By Lee Egerstrom
The holidays are a season of giving for most people, but scam artists increasingly turn it into a season of taking.
Native elders may be especially vulnerable this Christmas, say scam watchers and service providers, in part because many live in remote areas on or near tribal nations’ properties and are highly dependent on landlines for telephone connections.
This is certainly true in rural parts of Minnesota where there are still “dead spots” for cell phone coverage, said Barbara Beaulieu, executive assistant to the chairman at the Red Lake Ojibwe Nation.
That is changing, but not necessarily for the better, said Jacque Gray, PhD (Choctaw and Cherokee descent), an associate director for indigenous programs and a research associate professor at the University of North Dakota School of Medicine and Health Sciences, at Grand Forks.
“They (the scammers) are hitting the cell phones now as well,” she told The Circle.
No question about that. What makes a difference for Native elders, however, is that a long in-service landline telephone number is a signal to scam thieves that the home telephone serves a senior citizen.
All senior citizens are subjected to targeted attacks. They may, however, hit Native American elders disproportionately because it is generally assumed they are more dependent than the general population on long operating landlines.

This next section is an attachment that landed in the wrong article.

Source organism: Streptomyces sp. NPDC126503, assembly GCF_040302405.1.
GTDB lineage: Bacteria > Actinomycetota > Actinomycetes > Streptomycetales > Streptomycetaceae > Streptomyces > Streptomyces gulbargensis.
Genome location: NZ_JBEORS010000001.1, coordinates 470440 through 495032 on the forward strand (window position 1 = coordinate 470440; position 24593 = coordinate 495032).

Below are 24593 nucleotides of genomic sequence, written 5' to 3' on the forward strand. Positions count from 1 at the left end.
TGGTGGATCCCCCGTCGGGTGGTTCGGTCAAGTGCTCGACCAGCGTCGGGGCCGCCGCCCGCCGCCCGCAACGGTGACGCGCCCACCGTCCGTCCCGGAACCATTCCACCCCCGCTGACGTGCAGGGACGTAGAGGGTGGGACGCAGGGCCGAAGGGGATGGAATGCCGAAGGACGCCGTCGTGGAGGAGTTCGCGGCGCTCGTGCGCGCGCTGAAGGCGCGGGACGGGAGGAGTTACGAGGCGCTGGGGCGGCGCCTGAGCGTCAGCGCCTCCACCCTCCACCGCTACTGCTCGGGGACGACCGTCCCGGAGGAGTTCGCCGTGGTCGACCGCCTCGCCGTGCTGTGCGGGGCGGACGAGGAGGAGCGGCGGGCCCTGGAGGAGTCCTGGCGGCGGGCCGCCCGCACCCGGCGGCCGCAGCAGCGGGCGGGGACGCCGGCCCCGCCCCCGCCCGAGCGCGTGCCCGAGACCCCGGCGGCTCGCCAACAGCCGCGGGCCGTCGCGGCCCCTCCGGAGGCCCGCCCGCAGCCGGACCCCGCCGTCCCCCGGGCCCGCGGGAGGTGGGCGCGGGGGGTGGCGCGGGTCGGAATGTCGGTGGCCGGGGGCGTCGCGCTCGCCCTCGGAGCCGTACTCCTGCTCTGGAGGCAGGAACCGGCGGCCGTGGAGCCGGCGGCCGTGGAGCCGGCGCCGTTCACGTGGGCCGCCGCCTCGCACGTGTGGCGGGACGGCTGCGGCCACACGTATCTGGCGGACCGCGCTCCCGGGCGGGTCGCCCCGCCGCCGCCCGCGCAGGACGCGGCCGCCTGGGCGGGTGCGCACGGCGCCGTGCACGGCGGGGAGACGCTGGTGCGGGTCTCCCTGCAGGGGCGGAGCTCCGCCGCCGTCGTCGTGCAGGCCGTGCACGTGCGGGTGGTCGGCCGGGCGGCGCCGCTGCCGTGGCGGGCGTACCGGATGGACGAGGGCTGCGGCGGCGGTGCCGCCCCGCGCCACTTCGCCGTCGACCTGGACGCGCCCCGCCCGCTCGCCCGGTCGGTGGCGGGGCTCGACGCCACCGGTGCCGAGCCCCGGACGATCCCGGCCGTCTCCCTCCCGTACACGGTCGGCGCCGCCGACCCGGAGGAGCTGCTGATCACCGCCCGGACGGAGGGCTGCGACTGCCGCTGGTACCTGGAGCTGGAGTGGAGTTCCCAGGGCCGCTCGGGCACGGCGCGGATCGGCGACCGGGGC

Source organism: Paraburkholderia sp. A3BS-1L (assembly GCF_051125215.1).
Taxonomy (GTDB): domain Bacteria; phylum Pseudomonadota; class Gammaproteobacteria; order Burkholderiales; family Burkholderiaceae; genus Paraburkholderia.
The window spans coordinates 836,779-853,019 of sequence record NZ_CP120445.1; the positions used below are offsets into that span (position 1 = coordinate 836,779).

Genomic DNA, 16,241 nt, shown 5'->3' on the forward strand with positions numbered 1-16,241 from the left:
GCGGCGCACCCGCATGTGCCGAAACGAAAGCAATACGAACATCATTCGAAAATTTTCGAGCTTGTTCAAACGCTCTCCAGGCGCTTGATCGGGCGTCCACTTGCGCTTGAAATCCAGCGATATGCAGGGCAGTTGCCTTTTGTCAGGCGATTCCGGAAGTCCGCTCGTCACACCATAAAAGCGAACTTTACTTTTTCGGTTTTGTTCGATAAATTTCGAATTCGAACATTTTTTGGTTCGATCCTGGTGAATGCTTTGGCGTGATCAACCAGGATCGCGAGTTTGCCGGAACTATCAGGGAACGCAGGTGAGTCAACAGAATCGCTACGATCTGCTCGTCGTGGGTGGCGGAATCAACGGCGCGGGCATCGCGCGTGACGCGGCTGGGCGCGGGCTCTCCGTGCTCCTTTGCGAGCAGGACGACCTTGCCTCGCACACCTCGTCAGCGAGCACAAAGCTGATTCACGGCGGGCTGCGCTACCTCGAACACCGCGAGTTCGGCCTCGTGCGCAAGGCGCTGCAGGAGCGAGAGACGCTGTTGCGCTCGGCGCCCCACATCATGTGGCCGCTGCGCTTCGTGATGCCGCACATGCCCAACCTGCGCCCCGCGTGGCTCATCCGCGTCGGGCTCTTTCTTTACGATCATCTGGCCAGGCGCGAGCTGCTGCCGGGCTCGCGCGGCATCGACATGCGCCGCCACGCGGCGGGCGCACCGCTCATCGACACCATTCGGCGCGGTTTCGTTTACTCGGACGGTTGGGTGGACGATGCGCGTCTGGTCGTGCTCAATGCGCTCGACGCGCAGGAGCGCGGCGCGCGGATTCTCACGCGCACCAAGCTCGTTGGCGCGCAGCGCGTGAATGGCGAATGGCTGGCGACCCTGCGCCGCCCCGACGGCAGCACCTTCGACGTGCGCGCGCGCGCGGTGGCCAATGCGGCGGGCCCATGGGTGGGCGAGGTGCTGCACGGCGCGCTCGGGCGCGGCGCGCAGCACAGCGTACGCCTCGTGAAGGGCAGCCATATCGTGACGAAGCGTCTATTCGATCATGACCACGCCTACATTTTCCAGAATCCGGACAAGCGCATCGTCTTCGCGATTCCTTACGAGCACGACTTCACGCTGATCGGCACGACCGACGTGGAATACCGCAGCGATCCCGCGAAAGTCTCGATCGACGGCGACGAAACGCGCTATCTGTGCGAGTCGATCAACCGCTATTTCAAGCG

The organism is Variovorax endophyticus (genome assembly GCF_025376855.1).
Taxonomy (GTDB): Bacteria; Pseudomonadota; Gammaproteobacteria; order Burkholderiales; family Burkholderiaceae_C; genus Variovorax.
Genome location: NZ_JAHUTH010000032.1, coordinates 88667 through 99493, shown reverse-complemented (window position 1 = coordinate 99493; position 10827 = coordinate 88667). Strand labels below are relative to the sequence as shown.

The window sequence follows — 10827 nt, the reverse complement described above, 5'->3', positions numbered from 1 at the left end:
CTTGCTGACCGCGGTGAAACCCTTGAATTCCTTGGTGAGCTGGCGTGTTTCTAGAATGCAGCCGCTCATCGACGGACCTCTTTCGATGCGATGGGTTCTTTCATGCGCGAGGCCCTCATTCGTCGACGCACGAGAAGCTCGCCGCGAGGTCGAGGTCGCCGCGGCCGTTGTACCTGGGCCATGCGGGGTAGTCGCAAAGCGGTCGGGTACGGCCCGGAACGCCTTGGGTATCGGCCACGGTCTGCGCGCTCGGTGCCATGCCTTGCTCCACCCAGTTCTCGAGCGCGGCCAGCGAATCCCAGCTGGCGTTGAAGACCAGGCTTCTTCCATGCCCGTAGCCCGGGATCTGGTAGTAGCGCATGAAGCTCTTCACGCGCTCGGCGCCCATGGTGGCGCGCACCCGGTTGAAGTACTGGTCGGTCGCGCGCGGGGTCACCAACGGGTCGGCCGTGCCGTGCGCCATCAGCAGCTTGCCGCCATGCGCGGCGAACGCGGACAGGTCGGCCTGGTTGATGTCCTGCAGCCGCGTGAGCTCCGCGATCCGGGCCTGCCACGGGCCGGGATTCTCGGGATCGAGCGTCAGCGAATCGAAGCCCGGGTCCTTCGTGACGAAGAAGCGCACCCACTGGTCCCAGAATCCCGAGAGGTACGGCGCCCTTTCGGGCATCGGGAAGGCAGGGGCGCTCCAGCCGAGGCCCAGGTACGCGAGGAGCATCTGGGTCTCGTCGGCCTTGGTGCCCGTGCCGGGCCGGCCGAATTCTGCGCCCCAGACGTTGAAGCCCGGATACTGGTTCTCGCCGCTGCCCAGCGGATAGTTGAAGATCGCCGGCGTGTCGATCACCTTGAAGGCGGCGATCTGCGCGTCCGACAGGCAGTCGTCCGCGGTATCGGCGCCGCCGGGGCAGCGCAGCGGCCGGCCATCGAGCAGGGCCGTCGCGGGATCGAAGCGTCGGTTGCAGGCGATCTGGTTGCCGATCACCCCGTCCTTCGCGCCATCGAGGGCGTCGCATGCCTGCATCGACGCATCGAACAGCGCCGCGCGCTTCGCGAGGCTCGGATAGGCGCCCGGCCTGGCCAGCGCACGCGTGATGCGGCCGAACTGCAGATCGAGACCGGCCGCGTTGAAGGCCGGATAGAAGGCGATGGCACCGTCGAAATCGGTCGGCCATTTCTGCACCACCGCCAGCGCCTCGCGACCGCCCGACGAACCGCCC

Scamming elders can be done in various ways often starting with the so-called robocalls where your number is called and you receive a recorded message. You confirm that your phone is a working number for scam by simply answering the call.
The tactic most on the rise in 2019, however, is the use of spoof calls. These are calls that falsely show names and numbers of people you may know on caller ID devices. For instance, someone or some group claiming to be Lee Egerstrom calls this writer five times over two days early each month.
Doug Shadel, a writer and researcher on fraud for the American Association of Retired People, wrote in the October/ November edition of the AARP Magazine that he will no longer believe any caller ID name or number. At a recent presentation on phone scams, he and a colleague showed how easy it is to falsify identities with inexpensive and easy to obtain telephone spoofing apps.
Shadel’s helpful article appears to have encouraged media from the Wall Street Journal to the Los Angeles Times to bring greater seasonal awareness to how scam artists are working the general public and especially the elders this year.
Gray recently stressed that Native elders are often victims of these schemes in a presentation to tribal and indigenous organization leaders that was hosted by the Seminole Nation in Florida. Patina Park, president and chief executive of the Minnesota Indian Women’s Resource Center (MIWRC) in Minneapolis, was a participant at the conference and said Gray raised awareness that Native groups’ must work to help protect vulnerable elders.
In her various positions, Gray serves as principal investigator and director of the National Indigenous Elder Justice Initiative (NIEJI) that is housed at the University of North Dakota. It works to create ways to combat elder abuse within American Indian, Alaska Native and Native Hawaiian communities.
It was created “to address the lack of culturally appropriate information and community education materials on elder abuse, neglect, and exploitation in Indian Country,” NIEJI explains on its website. Further, it notes that most cases of abuse go undetected, under reported and unresolved, resulting in injury, financial decimation “and even death.”